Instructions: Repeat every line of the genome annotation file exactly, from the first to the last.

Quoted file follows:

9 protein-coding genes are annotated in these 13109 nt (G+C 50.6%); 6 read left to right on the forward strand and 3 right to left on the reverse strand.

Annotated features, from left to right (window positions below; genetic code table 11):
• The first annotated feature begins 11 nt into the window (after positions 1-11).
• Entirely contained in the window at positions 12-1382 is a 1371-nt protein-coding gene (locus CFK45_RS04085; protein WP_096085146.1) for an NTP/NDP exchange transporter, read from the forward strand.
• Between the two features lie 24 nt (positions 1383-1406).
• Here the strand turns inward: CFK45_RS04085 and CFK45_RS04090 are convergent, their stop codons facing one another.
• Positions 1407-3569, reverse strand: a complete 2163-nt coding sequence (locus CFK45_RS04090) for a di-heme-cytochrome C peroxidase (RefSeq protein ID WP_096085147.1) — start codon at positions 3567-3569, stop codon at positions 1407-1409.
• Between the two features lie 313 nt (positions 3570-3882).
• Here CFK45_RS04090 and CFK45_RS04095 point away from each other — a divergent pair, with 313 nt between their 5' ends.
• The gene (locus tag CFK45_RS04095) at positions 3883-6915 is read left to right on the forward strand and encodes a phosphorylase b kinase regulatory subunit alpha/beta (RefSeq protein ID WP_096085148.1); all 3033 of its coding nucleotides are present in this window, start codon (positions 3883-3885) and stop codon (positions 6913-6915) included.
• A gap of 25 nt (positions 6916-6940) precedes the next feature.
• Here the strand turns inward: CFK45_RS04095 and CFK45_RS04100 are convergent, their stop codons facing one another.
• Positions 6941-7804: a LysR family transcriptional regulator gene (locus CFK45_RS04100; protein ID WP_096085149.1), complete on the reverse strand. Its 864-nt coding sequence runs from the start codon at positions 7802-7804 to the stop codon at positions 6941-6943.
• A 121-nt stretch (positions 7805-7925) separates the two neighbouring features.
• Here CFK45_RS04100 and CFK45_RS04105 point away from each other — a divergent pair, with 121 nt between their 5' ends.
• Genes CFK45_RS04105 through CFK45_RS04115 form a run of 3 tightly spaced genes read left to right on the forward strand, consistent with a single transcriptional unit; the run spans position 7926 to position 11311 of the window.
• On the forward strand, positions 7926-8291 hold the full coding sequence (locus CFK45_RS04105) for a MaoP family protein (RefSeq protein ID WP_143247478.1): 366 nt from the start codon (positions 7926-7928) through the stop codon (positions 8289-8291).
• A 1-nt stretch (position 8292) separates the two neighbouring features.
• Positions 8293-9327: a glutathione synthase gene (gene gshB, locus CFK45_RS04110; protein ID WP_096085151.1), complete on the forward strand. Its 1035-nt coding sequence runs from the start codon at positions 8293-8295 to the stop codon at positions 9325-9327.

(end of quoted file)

9 protein-coding genes are annotated in these 13109 nt (G+C 50.6%); 6 read left to right on the forward strand and 3 right to left on the reverse strand.

Annotated features, from left to right (window positions below; genetic code table 11):
• The first annotated feature begins 11 nt into the window (after positions 1-11).
• Entirely contained in the window at positions 12-1382 is a 1371-nt protein-coding gene (locus CFK45_RS04085; protein WP_096085146.1) for an NTP/NDP exchange transporter, read from the forward strand.
• Between the two features lie 24 nt (positions 1383-1406).
• Here the strand turns inward: CFK45_RS04085 and CFK45_RS04090 are convergent, their stop codons facing one another.
• Positions 1407-3569, reverse strand: a complete 2163-nt coding sequence (locus CFK45_RS04090) for a di-heme-cytochrome C peroxidase (RefSeq protein ID WP_096085147.1) — start codon at positions 3567-3569, stop codon at positions 1407-1409.
• Between the two features lie 313 nt (positions 3570-3882).
• Here CFK45_RS04090 and CFK45_RS04095 point away from each other — a divergent pair, with 313 nt between their 5' ends.
• The gene (locus tag CFK45_RS04095) at positions 3883-6915 is read left to right on the forward strand and encodes a phosphorylase b kinase regulatory subunit alpha/beta (RefSeq protein ID WP_096085148.1); all 3033 of its coding nucleotides are present in this window, start codon (positions 3883-3885) and stop codon (positions 6913-6915) included.
• A gap of 25 nt (positions 6916-6940) precedes the next feature.
• Here the strand turns inward: CFK45_RS04095 and CFK45_RS04100 are convergent, their stop codons facing one another.
• Positions 6941-7804: a LysR family transcriptional regulator gene (locus CFK45_RS04100; protein ID WP_096085149.1), complete on the reverse strand. Its 864-nt coding sequence runs from the start codon at positions 7802-7804 to the stop codon at positions 6941-6943.
• A 121-nt stretch (positions 7805-7925) separates the two neighbouring features.
• Here CFK45_RS04100 and CFK45_RS04105 point away from each other — a divergent pair, with 121 nt between their 5' ends.
• Genes CFK45_RS04105 through CFK45_RS04115 form a run of 3 tightly spaced genes read left to right on the forward strand, consistent with a single transcriptional unit; the run spans position 7926 to position 11311 of the window.
• On the forward strand, positions 7926-8291 hold the full coding sequence (locus CFK45_RS04105) for a MaoP family protein (RefSeq protein ID WP_143247478.1): 366 nt from the start codon (positions 7926-7928) through the stop codon (positions 8289-8291).
• A 1-nt stretch (position 8292) separates the two neighbouring features.
• Positions 8293-9327: a glutathione synthase gene (gene gshB, locus CFK45_RS04110; protein ID WP_096085151.1), complete on the forward strand. Its 1035-nt coding sequence runs from the start codon at positions 8293-8295 to the stop codon at positions 9325-9327.